Views: 0 Author: by Cummins Inc., Global Power Technology Leader Publish Time: 2023-08-30 Origin: https://www.cummins.com/news/2023/06/27/what-makes-diesel-engines-advanced-diesel-engines
Invented in the 1890s, diesel engines have been powering our world since soon after Rudolf Diesel filed his first patent. But how has diesel technology changed over the years, and what makes an engine an advanced diesel engine?
Let’s take a look at today’s diesel engines and how Cummins Inc’s innovations have improved and enhanced this technology.
There are two ways to designate the types of diesel engines. The most common way is by size—small, medium, and large.
Small diesel engines produce up to 288 horsepower, usually found in small trucks or automobiles.
Medium diesel engines produce up to 1,000 horsepower, commonly used in heavy-duty trucks.
Large diesel engines produce over 1,000 horsepower, typically used to power trains, ships, and other large vehicles or equipment.
Another specification that sets apart different types of diesel engines is the number of strokes in the combustion cycle, either four-stroke or two-stroke. Four-stroke diesel engines have four stages—intake, compression, power and exhaust. During these four stages, the piston changes positions on each stroke. The two-stroke engine combines the intake and compression stroke, and the power and exhaust stroke.
As diesel technology progressed, the two-stroke engine, once prized for its ability to produce more power than four-stroke engines of the same size, was phased out due to the large quantity of pollution it produced as well as the exorbitant wear and tear that caused frequent breakdowns.
Four-stroke diesel engines came out on top as the superior type, and manufacturers have continued to improve them over the years.
An important advancement with diesel engines is improved fuel efficiency with fewer emissions. In one study, diesel vehicles show 24% greater fuel efficiency in city driving and 29% on the highway. At Cummins, our broad portfolio of advanced clean diesel engines meets the most stringent emission standards in the United States.
Features of the diesel engine that have been tweaked to make them more advanced are details like longer oil-drain intervals or maintenance-free filters. Our advanced diesel engines are designed to last longer with less upkeep. With vast experience in diesel engine optimization, along with reducing emissions through combustion and aftertreatment solutions and hybrid technologies, Cummins is dedicated to continuing the advancement of diesel engine technology.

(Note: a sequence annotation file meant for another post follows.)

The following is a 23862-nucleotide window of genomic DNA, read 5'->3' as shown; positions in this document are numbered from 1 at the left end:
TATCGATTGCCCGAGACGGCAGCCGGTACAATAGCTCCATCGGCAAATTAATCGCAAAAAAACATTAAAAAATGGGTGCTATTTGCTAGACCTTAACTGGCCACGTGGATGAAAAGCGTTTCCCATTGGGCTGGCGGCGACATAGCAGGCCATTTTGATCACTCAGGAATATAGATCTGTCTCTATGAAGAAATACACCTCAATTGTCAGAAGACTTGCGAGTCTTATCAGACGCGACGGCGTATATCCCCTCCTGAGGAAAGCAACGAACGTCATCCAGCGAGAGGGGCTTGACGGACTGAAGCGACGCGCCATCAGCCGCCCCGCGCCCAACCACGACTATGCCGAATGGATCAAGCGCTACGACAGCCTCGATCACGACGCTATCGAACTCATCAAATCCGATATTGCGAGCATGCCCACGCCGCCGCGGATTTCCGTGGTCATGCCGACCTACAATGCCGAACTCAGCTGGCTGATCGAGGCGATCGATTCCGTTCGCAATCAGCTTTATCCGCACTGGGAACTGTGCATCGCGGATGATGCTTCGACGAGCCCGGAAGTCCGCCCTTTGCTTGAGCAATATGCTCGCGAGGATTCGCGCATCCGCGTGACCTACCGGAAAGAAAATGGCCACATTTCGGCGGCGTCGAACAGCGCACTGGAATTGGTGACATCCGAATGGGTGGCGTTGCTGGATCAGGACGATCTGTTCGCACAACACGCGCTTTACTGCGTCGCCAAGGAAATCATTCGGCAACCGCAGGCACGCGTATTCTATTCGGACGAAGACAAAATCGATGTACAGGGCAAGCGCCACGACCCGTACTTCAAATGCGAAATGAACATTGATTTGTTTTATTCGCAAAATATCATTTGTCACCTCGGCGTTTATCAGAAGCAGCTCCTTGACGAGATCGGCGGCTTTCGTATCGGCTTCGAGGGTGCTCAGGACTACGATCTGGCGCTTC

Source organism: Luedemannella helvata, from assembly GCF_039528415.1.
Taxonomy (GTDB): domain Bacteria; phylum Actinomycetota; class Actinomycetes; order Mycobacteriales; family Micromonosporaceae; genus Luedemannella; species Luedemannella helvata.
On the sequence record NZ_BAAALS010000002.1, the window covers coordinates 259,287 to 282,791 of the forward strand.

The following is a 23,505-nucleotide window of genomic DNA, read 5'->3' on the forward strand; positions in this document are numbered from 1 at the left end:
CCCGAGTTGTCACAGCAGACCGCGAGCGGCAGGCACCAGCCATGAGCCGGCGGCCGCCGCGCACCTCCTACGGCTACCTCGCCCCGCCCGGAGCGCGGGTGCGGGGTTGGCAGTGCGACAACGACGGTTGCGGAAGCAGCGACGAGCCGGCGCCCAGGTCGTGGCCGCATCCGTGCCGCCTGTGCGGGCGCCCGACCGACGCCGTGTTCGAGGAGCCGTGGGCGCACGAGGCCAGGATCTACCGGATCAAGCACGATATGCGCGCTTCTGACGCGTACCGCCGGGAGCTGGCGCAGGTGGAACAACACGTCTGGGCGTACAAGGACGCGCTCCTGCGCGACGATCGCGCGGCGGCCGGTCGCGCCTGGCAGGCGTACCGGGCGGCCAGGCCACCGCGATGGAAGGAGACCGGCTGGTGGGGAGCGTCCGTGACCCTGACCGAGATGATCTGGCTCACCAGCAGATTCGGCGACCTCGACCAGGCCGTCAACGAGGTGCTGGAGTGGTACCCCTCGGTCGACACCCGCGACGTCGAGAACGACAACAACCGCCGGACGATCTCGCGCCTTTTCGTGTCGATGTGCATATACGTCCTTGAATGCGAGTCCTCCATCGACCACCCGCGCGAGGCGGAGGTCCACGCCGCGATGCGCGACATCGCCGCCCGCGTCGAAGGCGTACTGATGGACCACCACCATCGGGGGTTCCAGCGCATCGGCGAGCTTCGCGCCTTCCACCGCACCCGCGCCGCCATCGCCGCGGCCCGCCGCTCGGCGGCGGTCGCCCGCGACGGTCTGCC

Another way to ask this question is, “why do diesel engines have more torque?” Torque, the rotational force of the engine, is essentially the amount of work that an engine can produce. High torque diesel engines have high pulling power, especially when compared to gasoline engines of the same size. The reason for this is found in the way that diesel and gasoline engines function.
Inside of a diesel engine, the piston rises all the way to the top of the cylinder, giving the engine a higher compression ratio. Gasoline engine pistons stop short, leading to a lower compression ratio. A higher compression ratio results in air being delivered faster and at quicker combustion rates, all translating to increased torque and horsepower. Higher compression ratios also point to greater overall efficiency. We focus on turbochargers for medium- and heavy-duty diesel engines to deliver efficiency and meet strict emissions requirements.
A frequently asked question about diesel engines is, “are they clean?” The answer to that is complicated, especially when looking at older diesel engines compared to gasoline engines—older technologies are worse for the environment as they are lacking the modern diesel engine advancements. The good news, however, is that diesel engines are getting cleaner.
Diesel engines can produce pollutant emissions like carbon dioxide (CO2), nitrogen oxides (NOx) and particulate matter (PM), which are not only harmful to human health but also to the planet’s health. Reducing greenhouse gas (GHG) emissions like CO2 is especially important due to carbon’s longevity and abundance over other greenhouse gases.
Today’s clean diesel engines emit 90% less harmful emissions than engines produced before the year 2000. New innovations overtime have helped diesel engines become increasingly cleaner for our environment and the industry.
Methods like Exhaust Gas Recirculation (EGR) can help reduce NOx emissions when the combustion temperatures can be lowered. NOx can even be removed from diesel engine exhaust through additional methods, including Selective Catalytic Reduction (SCR) and Selective Non-Catalytic Reduction (SNCR). Modern diesel engines are much more efficient, producing significantly less carbon dioxide than other fuel sources. Cummins produces engines capable of removing as much as 98% of particulate matter from the exhaust.
We believe the best way to create a zero emissions future is to invest in a broad power portfolio, continuing to improve diesel efficiency in tandem with technologies like hydrogen and natural gas engines. We also offer a variety of proven emission solutions to best fit your needs, from fully integrated aftertreatment systems to individual system components.
At Cummins, we recognize that our communities and businesses depend on a healthier planet. Our destination is zero—zero emissions and zero negative impacts on the communities we serve. This ambitious goal drives us to innovate in the areas of advanced diesel, natural gas, electrification, fuel cells, alternative fuels, and advanced energy solutions. Learn more about Destination Zero and our broad portfolio of engines.